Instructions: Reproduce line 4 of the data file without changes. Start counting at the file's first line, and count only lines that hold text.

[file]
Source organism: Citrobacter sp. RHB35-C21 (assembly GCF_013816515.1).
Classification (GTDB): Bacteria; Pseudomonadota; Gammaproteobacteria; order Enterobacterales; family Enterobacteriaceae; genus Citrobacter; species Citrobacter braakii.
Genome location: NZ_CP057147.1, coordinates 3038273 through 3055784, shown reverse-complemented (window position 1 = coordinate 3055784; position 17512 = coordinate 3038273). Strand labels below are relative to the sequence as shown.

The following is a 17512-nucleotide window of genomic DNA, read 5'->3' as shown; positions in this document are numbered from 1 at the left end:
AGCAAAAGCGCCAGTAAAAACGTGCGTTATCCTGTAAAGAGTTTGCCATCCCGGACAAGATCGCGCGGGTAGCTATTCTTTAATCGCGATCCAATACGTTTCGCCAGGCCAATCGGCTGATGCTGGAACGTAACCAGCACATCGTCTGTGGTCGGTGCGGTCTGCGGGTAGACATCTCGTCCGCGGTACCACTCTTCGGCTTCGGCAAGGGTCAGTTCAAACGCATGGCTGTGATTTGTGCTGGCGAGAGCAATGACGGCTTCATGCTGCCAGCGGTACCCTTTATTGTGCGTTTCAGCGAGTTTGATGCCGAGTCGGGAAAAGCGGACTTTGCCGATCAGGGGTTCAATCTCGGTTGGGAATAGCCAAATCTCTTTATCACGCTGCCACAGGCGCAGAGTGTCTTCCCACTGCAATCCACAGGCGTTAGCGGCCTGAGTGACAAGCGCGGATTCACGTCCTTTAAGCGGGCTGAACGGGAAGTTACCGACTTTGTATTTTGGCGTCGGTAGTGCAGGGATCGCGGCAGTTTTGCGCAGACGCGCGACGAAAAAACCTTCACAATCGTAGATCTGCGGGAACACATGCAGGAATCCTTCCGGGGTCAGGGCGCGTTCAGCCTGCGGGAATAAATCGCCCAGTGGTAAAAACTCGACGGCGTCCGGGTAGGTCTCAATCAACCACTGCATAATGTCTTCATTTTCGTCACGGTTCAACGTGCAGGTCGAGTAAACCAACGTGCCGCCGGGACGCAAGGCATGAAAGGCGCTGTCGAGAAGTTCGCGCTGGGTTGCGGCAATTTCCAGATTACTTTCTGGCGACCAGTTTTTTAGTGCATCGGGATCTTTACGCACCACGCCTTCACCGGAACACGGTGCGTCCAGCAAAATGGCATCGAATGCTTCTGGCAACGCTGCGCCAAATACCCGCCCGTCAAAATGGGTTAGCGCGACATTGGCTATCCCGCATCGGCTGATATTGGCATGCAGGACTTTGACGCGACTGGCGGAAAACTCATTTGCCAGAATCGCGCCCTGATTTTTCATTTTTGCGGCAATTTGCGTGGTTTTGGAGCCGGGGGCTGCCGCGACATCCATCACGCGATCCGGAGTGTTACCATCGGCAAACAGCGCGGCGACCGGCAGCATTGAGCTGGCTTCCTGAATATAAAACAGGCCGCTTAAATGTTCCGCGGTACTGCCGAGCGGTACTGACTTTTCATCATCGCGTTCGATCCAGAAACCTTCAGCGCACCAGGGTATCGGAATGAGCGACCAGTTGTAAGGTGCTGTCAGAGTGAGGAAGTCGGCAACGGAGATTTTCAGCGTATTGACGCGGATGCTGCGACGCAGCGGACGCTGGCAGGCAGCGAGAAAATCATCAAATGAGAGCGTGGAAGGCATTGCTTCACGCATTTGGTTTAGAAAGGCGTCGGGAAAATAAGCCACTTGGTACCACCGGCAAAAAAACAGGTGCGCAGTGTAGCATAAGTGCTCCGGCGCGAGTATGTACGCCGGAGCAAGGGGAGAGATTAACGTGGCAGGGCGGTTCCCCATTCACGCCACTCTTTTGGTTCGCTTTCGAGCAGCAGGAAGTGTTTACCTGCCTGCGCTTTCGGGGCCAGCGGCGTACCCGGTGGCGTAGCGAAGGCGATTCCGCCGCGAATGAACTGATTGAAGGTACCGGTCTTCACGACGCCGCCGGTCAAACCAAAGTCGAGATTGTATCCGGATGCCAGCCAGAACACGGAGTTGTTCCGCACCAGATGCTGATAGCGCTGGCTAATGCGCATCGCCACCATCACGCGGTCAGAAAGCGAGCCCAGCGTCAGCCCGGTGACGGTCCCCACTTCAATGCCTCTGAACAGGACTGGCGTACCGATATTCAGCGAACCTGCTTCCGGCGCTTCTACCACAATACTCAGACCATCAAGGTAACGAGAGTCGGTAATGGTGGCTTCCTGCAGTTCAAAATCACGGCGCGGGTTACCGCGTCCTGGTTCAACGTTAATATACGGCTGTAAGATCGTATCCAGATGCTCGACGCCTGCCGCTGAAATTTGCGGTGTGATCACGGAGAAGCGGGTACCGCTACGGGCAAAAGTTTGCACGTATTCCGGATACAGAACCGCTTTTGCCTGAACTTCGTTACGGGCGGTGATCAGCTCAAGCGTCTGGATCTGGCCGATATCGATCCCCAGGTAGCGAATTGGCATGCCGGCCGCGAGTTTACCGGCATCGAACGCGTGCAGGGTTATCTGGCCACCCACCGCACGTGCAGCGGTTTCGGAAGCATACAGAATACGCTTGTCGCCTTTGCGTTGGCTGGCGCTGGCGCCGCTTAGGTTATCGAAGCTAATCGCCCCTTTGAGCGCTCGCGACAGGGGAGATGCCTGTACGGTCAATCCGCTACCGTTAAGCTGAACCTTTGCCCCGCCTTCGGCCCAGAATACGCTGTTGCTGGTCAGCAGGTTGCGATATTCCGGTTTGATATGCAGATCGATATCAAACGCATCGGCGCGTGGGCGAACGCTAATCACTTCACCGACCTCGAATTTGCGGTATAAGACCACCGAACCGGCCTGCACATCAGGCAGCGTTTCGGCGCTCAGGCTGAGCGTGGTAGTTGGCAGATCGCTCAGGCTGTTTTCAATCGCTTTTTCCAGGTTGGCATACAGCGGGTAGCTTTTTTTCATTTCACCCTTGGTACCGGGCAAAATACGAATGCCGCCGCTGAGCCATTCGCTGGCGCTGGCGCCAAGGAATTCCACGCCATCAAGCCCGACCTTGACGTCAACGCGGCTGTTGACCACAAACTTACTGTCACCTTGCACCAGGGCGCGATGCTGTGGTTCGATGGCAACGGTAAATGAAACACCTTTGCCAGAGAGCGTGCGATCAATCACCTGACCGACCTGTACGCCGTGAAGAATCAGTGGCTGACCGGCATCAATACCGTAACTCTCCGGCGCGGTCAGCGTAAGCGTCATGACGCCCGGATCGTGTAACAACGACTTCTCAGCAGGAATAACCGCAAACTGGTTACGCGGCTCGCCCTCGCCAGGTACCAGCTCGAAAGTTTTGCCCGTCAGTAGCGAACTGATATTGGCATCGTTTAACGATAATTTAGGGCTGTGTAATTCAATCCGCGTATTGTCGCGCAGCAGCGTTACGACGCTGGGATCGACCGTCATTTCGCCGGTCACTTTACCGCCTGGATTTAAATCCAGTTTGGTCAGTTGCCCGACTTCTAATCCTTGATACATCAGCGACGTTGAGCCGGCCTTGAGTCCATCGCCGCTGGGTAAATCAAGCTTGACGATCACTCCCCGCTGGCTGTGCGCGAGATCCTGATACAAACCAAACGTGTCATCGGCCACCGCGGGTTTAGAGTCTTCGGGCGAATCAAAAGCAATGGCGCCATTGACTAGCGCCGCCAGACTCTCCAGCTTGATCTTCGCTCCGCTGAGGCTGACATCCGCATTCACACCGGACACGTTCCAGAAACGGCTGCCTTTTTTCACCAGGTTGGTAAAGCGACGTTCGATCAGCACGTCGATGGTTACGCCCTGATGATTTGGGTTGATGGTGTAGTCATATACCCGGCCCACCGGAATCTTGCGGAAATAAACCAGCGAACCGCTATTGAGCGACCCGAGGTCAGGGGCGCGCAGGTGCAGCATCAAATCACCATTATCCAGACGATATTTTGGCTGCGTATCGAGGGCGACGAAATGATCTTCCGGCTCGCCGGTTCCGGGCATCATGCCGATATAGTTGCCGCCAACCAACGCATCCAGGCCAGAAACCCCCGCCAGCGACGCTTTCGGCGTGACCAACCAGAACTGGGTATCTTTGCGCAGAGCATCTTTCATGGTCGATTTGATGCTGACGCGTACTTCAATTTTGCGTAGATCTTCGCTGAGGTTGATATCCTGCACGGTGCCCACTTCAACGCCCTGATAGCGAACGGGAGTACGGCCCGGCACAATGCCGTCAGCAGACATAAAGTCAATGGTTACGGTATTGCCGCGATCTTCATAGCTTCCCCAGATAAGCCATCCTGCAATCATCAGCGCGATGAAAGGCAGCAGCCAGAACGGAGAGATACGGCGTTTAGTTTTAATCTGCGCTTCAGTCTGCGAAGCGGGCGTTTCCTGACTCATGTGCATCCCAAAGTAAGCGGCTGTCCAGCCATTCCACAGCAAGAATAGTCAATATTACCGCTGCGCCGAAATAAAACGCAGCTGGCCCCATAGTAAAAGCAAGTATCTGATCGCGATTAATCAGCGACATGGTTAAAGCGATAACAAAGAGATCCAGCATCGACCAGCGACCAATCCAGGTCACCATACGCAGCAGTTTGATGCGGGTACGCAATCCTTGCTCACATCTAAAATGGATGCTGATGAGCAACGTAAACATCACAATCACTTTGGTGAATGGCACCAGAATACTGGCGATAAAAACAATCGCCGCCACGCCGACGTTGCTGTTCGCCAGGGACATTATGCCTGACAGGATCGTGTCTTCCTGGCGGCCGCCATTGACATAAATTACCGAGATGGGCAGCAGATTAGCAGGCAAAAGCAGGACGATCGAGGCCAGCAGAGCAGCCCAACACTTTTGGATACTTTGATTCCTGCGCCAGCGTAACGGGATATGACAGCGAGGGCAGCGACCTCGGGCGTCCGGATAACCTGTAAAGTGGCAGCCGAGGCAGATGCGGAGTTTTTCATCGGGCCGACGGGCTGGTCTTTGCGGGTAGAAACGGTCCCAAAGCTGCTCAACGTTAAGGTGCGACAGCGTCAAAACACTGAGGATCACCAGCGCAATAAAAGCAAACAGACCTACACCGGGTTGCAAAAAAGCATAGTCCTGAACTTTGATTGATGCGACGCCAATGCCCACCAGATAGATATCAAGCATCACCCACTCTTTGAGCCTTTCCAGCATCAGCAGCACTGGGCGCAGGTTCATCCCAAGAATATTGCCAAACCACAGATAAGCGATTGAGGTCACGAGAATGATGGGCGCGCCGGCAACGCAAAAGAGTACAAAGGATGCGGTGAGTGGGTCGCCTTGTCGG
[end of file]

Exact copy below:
The following is a 17512-nucleotide window of genomic DNA, read 5'->3' as shown; positions in this document are numbered from 1 at the left end: